Were you a coach for football as well? How did When faced with the choice to pursue my sports that come about and what was it like in what broadcast career (I was a sports director at a cable news station in California at the time) or to go full some consider a male only profession? I coached one year of JV (defensive coordinator) and two years of varsity (linebackers primarily but
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time into teaching at the collegiate level, teaching was the path I chose. It was absolutely, 100% the right choice.
How do you see things evolving in the world of sport management and how does Texas A&M prepare students for those changes?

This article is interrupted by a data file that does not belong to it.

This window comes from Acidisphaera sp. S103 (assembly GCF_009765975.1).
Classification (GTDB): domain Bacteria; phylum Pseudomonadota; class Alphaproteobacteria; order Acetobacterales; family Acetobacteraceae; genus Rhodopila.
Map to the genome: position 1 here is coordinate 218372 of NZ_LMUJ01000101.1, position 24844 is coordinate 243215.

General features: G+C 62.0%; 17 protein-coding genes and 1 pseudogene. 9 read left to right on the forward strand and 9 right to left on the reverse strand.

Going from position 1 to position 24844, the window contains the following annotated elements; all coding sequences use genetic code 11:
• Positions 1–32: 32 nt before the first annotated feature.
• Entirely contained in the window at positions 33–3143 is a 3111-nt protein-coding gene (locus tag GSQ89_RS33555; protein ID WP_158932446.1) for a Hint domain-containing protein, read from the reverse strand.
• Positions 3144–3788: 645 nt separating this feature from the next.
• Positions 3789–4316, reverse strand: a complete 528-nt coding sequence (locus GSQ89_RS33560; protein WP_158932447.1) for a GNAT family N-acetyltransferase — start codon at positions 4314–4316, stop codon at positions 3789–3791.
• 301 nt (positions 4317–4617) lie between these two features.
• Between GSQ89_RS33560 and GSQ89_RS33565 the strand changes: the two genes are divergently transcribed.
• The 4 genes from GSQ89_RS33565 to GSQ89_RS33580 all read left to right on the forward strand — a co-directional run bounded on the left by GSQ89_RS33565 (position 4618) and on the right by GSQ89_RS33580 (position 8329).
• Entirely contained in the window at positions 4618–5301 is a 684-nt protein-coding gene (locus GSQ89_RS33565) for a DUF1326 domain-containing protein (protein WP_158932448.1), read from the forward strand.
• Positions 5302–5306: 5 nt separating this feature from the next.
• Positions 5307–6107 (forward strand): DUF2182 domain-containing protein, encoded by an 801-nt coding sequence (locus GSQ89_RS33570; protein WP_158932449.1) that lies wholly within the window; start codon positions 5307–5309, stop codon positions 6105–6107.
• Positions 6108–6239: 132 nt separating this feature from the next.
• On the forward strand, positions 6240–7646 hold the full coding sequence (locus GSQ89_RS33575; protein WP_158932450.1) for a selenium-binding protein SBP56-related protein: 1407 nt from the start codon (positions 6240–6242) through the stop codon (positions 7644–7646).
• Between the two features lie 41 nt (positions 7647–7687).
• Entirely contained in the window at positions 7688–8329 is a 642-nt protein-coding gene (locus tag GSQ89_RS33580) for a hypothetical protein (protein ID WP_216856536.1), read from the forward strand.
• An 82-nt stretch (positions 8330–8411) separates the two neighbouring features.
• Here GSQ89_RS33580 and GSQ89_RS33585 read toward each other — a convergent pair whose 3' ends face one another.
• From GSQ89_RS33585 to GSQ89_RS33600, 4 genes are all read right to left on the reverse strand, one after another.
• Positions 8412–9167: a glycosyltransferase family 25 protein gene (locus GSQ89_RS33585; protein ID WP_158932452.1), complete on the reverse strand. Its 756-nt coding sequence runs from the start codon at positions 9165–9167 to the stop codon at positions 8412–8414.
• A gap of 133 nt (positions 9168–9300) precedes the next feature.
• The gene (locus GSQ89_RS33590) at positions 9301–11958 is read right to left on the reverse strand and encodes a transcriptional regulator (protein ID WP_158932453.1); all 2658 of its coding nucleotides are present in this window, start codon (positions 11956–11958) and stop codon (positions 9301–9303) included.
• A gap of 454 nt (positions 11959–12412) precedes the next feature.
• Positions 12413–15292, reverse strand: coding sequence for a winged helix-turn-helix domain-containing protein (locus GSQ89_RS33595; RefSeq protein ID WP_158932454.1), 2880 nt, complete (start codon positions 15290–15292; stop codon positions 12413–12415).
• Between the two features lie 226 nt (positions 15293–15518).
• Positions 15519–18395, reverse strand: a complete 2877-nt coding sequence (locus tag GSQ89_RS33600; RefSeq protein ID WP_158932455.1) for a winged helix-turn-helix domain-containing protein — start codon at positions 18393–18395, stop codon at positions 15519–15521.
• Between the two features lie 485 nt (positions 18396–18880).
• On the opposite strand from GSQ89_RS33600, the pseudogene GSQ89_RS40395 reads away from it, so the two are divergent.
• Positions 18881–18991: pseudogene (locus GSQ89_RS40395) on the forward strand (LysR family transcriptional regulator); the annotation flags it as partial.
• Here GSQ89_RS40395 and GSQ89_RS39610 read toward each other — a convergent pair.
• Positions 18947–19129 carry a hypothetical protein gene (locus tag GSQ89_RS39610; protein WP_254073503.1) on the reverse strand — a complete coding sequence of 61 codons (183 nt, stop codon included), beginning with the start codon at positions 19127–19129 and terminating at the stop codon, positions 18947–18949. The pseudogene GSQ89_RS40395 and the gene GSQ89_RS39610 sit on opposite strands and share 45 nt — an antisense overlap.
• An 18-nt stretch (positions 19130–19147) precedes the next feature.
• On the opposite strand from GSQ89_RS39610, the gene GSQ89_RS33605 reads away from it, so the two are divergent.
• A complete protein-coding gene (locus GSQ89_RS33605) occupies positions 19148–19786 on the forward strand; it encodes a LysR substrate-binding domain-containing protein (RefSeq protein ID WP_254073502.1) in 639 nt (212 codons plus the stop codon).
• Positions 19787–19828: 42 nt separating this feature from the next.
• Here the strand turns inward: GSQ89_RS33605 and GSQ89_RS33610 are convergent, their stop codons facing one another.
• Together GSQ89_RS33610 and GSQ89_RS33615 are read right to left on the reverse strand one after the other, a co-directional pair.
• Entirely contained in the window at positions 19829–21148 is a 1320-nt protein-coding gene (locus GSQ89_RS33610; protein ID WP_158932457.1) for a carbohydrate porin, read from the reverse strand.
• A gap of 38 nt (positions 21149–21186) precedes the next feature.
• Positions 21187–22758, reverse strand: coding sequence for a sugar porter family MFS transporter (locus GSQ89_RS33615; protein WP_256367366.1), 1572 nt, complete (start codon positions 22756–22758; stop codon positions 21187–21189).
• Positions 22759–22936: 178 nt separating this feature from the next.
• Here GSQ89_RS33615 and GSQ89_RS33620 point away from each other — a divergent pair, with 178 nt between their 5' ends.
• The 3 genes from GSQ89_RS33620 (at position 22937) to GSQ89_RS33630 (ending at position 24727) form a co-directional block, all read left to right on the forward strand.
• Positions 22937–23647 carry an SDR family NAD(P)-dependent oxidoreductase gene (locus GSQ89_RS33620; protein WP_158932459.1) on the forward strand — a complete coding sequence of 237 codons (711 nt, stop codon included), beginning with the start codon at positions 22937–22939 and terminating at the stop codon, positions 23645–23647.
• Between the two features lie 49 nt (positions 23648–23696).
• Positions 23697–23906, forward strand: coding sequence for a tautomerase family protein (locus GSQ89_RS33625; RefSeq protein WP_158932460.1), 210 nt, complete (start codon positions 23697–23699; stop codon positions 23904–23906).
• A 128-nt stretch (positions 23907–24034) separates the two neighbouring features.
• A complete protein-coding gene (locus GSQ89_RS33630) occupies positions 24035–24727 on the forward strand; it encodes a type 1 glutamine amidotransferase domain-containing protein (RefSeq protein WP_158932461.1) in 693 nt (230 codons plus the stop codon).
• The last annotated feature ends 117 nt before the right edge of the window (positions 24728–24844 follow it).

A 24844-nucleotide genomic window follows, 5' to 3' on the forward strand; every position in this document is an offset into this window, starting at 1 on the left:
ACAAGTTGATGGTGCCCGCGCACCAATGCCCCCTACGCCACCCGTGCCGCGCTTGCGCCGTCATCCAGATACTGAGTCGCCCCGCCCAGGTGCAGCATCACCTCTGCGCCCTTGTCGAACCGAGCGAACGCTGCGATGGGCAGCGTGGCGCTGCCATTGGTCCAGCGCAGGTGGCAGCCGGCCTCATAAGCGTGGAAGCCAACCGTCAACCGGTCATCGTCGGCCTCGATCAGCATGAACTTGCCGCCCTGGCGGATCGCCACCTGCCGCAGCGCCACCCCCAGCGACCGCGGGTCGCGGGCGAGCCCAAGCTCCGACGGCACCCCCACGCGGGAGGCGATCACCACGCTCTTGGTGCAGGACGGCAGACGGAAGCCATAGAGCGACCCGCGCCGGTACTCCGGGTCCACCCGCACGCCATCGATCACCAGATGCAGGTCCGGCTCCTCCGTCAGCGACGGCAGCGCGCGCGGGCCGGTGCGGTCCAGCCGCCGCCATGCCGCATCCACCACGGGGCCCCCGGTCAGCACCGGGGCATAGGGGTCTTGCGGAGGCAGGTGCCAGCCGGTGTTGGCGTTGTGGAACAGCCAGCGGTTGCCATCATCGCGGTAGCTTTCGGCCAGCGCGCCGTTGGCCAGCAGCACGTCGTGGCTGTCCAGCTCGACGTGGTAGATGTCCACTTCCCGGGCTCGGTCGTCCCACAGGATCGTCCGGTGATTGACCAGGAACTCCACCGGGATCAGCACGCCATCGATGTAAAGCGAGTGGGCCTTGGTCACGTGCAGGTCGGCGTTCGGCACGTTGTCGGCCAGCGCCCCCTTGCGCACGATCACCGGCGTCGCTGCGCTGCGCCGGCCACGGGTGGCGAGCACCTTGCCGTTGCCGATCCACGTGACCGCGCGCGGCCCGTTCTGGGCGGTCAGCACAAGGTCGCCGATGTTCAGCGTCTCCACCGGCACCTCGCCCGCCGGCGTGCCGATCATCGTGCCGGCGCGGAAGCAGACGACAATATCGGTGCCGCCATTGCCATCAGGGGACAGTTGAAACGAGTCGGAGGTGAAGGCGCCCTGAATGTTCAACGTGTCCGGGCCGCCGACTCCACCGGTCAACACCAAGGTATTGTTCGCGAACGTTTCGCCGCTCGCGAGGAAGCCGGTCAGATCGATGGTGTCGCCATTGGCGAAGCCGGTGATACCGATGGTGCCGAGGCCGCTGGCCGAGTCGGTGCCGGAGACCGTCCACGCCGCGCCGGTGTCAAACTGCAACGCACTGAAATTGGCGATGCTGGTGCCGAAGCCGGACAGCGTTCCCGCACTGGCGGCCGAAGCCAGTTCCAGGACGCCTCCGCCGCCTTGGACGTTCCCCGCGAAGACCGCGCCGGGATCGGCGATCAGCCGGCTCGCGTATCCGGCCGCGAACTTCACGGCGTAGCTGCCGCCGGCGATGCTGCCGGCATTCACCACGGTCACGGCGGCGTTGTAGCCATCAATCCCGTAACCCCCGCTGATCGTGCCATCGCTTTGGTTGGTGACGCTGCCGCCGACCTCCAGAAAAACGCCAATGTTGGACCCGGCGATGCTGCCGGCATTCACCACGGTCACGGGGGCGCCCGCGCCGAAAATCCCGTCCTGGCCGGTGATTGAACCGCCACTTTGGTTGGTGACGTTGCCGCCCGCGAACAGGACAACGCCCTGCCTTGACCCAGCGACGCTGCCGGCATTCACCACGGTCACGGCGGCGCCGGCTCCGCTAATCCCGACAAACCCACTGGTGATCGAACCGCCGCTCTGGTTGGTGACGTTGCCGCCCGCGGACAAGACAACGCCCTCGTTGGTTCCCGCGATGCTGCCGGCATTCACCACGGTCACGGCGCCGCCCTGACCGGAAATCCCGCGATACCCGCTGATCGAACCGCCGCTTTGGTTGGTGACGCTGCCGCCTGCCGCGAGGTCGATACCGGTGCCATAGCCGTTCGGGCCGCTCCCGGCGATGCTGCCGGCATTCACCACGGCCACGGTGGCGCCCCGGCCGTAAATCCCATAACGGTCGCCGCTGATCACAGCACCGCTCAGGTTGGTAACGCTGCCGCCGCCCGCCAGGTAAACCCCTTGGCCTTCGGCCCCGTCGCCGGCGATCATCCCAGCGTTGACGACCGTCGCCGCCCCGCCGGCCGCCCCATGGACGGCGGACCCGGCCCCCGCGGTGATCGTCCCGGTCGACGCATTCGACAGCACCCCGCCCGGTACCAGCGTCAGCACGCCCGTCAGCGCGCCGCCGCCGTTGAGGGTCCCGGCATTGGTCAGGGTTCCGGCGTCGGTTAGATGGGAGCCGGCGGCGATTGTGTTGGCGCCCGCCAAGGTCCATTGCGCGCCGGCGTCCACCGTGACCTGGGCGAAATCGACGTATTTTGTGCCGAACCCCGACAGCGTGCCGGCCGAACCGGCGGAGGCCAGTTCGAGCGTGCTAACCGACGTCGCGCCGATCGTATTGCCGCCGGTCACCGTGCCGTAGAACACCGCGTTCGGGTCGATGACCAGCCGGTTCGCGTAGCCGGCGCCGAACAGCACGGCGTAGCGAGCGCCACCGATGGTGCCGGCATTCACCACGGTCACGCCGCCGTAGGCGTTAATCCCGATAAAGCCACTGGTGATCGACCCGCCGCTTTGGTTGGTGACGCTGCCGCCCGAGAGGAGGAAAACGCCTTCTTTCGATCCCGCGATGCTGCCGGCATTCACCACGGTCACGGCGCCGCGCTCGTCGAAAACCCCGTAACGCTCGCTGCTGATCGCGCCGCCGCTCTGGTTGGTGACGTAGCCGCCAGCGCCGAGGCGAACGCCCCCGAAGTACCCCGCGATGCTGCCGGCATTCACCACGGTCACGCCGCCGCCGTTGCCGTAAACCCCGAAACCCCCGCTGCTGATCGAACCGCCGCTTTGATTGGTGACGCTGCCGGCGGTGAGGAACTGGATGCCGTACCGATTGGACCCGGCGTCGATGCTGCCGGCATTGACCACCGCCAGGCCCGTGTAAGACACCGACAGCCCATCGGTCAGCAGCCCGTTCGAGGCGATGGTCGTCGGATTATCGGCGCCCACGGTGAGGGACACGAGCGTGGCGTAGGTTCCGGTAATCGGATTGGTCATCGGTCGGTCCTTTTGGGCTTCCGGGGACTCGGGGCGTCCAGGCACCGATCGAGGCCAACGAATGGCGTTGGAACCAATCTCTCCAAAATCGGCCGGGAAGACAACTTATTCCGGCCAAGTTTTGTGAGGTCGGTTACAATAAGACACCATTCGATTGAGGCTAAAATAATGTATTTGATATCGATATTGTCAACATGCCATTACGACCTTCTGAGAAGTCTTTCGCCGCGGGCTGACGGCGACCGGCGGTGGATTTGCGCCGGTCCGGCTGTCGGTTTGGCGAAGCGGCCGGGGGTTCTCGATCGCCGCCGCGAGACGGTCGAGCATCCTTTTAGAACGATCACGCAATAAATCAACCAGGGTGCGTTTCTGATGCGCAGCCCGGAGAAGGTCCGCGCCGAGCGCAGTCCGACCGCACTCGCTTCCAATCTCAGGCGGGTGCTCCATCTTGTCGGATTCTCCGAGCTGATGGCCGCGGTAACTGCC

We have some of the most well connected people between both academia and industry here. That helps us stay in the know and creates some of the best opportunities for partnerships with industry. For example, we have had many high level industry professionals speaking here and interacting with students. Just my pet industry projects alone include using my sports marketing class as a consulting platform to teach students to do market research while applying the information to recommendations that they then pitch to their clients. We work with Aggie Athletics and College Station Parks and Rec to serve both school and community with our efforts. The sales class is in partnership with the San Antonio Spurs. New this spring, we are partnering with Ryan-Sanders Baseball and Entertainment on their Big League Weekend event. I would be remiss if I didn’t mention our undergraduate internship program and the great job Dr. Shane Hudson does with that. This is something very unique that both prepares students and forges relationships across the various aspects of sport business. For our undergraduates, our intense prioritization of the industry experience is an important competitive advantage.